Posted in: Education & Training: Law Schools, Justice Issues

Law Student-Led Legal Research Day Supports Environmental Law Reform

Students of the UVic Environmental Law Club contribute the following guest post. They discuss their initiative to conduct an all-day legal research event, putting their learning of the legislative research process toward a public interest effort. The event was inspired by a national student-driven research event on another issue a year ago. We thank Slaw’s Kim Nayyer for coordinating this submission.

Friday February 2, 2018, the UVic Environmental Law Club coordinated a full day research-o-thon involving more than 50 law students from UVic. The event: “Mining Law in BC – Digging up a Dirty History” focused on the history of . . . [more]

Posted in: Education & Training: Law Schools, Legal Information: Libraries & Research, Substantive Law: Legislation

Reinventing Competence

What do lawyers need to be competent for the practice of law today, and even more, for tomorrow?

The critical importance of at least a foundational knowledge of the law, and the ability to conduct appropriate research to find the answers to what one doesn’t yet know, is generally acknowledged. As well, lawyers should be capable advocates, creative problem-solvers and effective counsellors. Also important are communication skills, facility with relevant technologies and business acumen. The list goes on, including both hard and soft skills, developed through law school and articles and then on the job thereafter.

A debate I attended . . . [more]

Posted in: Education & Training, Education & Training: CLE/PD, Education & Training: Law Schools

Federation Preliminarily Approves Ryerson Law School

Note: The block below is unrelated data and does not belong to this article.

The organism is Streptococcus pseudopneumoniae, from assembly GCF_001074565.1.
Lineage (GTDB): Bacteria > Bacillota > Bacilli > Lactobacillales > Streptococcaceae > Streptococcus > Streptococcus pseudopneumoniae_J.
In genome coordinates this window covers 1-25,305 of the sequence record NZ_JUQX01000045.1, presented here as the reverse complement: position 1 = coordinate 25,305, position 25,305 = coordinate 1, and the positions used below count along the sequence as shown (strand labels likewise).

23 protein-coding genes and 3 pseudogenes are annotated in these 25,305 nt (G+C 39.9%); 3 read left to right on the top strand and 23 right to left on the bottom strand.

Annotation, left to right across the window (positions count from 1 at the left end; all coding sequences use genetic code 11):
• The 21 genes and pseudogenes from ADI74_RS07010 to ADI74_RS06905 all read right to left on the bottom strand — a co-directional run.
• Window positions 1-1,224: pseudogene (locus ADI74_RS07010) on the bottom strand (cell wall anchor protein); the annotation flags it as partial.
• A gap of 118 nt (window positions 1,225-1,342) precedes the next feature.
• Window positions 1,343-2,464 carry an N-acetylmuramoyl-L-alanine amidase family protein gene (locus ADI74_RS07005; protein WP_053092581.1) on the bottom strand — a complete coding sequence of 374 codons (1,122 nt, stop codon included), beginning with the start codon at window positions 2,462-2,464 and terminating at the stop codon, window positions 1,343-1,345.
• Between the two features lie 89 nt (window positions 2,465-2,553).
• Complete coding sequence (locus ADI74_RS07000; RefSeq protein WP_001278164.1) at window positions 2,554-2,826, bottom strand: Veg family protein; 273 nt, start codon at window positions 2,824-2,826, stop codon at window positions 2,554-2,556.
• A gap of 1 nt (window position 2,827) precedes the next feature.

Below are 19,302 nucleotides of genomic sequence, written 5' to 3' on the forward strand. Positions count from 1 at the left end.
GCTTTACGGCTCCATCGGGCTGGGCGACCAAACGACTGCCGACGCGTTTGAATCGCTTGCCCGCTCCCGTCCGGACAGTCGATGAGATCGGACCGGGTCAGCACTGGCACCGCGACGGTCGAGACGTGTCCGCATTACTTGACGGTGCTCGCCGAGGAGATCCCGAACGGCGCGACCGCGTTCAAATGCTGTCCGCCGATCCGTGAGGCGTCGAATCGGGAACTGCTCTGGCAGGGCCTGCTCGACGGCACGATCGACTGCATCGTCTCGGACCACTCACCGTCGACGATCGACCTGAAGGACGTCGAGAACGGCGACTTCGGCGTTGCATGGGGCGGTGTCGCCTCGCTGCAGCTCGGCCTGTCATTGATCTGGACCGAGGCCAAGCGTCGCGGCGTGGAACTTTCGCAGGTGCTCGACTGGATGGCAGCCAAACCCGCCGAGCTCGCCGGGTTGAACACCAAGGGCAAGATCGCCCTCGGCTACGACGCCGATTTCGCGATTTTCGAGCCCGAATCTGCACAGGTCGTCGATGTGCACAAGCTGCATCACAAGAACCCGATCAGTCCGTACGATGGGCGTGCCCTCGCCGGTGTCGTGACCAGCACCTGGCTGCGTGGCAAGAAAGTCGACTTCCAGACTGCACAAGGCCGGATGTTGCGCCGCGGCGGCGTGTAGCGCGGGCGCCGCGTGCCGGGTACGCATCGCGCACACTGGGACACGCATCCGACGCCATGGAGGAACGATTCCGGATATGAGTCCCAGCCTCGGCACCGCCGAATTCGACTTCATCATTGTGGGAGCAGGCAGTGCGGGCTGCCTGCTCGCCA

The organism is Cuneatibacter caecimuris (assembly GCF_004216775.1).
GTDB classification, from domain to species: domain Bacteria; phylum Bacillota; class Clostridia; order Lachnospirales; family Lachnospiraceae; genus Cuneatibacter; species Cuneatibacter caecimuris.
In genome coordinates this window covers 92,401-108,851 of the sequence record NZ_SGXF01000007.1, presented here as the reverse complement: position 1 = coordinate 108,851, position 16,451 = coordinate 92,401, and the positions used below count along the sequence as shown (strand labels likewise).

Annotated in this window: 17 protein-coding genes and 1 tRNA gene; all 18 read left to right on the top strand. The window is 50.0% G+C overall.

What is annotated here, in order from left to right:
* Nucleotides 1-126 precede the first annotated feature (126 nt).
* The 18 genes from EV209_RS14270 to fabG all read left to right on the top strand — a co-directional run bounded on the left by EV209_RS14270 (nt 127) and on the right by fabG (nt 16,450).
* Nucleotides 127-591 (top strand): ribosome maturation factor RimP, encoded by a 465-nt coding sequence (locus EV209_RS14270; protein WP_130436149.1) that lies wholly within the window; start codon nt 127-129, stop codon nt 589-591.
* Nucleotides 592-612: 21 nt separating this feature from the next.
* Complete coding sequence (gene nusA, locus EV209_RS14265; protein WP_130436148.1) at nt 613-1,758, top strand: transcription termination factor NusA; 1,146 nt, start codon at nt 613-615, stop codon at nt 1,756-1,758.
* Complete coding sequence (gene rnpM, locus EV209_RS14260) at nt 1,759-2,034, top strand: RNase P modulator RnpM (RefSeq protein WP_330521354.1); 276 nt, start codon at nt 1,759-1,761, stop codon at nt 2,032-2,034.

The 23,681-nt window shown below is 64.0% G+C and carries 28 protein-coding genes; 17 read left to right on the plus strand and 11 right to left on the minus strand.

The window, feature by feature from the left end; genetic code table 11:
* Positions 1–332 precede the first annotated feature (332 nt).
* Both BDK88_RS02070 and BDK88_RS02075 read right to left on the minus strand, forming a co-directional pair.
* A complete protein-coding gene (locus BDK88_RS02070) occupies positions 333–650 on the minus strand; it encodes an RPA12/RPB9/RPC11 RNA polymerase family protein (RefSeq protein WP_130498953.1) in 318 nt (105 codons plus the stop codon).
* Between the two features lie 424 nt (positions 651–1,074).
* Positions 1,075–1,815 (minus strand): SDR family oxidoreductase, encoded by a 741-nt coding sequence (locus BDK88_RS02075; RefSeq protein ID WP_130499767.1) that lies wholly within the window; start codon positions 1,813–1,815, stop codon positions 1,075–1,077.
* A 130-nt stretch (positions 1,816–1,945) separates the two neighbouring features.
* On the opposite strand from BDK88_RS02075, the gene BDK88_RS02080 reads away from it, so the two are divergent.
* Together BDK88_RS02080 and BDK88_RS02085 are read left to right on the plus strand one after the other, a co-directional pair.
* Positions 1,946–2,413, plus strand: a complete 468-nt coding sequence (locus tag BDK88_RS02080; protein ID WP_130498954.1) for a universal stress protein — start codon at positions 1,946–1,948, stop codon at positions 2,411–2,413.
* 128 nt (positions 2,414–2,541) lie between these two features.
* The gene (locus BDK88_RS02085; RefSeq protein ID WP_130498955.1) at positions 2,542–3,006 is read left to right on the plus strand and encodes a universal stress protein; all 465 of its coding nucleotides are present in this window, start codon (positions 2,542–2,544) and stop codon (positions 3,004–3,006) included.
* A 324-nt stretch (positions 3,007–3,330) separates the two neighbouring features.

The Federation of Law Societies of Canada has provided preliminary approval for the new law school at Ryerson University.

This approval was based on a detailed review of the proposed curriculum and the resources in the Ryerson plan. The curriculum is what really sets Ryerson apart, with a particular emphasis on technology, access to justice, and social innovation. The curriculum also has mandatory classes on social innovation and the law, Indigenous law, legal innovation, the business of law, and issues of diversity in the legal profession.

The full Federation report, which details this curriculum, is available here.

Where . . . [more]

Posted in: Education & Training: Law Schools, Justice Issues

Equality, Diversity, and Inclusion Are Components of Competence

What does it mean to be a lawyer?

Is it to possess an encyclopedic knowledge the law? To use this knowledge to make money? Is being a lawyer simply just another way to make money (as some who correctly identify the lack of business skills among lawyers as one of the major challenges for innovation or reform point out)?

What differentiates the law from other businesses are the professional responsibilities imposed on a lawyer, through the Model Code of Professional Conduct and its implemented versions across Canada. Some of these responsibilities, such as the duty to the court and to . . . [more]

Posted in: Education & Training: CLE/PD, Justice Issues

The Struggle Is Real

We’ve made great advances in recent years in Canada in examining mental health in the legal profession, and prior, in law school.

In large part this can be attributed to Orlando da Silva, former President of the Ontario Bar Association, who used his term as the head of the largest legal organization in Ontario to bring attention to his own personal plights. Da Silva was awarded the Law Society Medal last year for these contributions.

Similar conversations are occurring south of the border as well. One of the most prominent ones is a new series on Above the Law called . . . [more]

Posted in: Education & Training: Law Schools, Practice of Law

The Authentic Lawyer?

There’s a bit of buzz in Winnipeg this week about the International Downtown Association’s 63rd annual conference taking place here. The theme of the conference is Authenticity, which seems apt in these days of fake news and fake nudes.

Living authentically is an ideal espoused by many authors and speakers in the self-improvement sector, whether that path to authenticity is found through meditation, spiritual transformation or some other means. The general idea is simply that an individual aspires to and works toward being the best possible version of themselves, with their interior self in alignment with their exterior . . . [more]

Posted in: Education & Training, Education & Training: Law Schools, Practice of Law